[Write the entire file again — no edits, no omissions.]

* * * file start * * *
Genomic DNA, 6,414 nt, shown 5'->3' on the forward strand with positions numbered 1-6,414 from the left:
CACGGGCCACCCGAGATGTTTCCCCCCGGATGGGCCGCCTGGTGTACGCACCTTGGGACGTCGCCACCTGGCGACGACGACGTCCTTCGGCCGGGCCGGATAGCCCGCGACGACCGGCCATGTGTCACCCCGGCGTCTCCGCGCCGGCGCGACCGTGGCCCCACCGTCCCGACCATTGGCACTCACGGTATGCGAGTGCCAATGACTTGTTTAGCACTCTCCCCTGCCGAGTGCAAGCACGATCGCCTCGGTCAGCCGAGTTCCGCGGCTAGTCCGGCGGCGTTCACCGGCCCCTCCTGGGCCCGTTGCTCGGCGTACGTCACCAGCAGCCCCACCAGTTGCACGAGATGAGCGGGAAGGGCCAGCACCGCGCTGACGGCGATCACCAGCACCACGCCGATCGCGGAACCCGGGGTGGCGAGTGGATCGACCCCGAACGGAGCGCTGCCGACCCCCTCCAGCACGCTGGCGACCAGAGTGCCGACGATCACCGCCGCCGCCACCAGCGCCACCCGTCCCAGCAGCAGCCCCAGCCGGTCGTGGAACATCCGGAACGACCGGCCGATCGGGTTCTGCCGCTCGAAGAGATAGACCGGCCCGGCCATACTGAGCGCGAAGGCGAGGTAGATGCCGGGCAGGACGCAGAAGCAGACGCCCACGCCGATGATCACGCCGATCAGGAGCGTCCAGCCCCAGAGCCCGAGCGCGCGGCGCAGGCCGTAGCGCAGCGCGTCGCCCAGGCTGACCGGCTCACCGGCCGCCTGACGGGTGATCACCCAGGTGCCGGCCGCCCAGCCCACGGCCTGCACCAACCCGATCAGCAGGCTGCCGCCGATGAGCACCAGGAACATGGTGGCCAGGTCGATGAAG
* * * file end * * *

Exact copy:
Genomic DNA, 6,414 nt, shown 5'->3' on the forward strand with positions numbered 1-6,414 from the left:
CACGGGCCACCCGAGATGTTTCCCCCCGGATGGGCCGCCTGGTGTACGCACCTTGGGACGTCGCCACCTGGCGACGACGACGTCCTTCGGCCGGGCCGGATAGCCCGCGACGACCGGCCATGTGTCACCCCGGCGTCTCCGCGCCGGCGCGACCGTGGCCCCACCGTCCCGACCATTGGCACTCACGGTATGCGAGTGCCAATGACTTGTTTAGCACTCTCCCCTGCCGAGTGCAAGCACGATCGCCTCGGTCAGCCGAGTTCCGCGGCTAGTCCGGCGGCGTTCACCGGCCCCTCCTGGGCCCGTTGCTCGGCGTACGTCACCAGCAGCCCCACCAGTTGCACGAGATGAGCGGGAAGGGCCAGCACCGCGCTGACGGCGATCACCAGCACCACGCCGATCGCGGAACCCGGGGTGGCGAGTGGATCGACCCCGAACGGAGCGCTGCCGACCCCCTCCAGCACGCTGGCGACCAGAGTGCCGACGATCACCGCCGCCGCCACCAGCGCCACCCGTCCCAGCAGCAGCCCCAGCCGGTCGTGGAACATCCGGAACGACCGGCCGATCGGGTTCTGCCGCTCGAAGAGATAGACCGGCCCGGCCATACTGAGCGCGAAGGCGAGGTAGATGCCGGGCAGGACGCAGAAGCAGACGCCCACGCCGATGATCACGCCGATCAGGAGCGTCCAGCCCCAGAGCCCGAGCGCGCGGCGCAGGCCGTAGCGCAGCGCGTCGCCCAGGCTGACCGGCTCACCGGCCGCCTGACGGGTGATCACCCAGGTGCCGGCCGCCCAGCCCACGGCCTGCACCAACCCGATCAGCAGGCTGCCGCCGATGAGCACCAGGAACATGGTGGCCAGGTCGATGAAG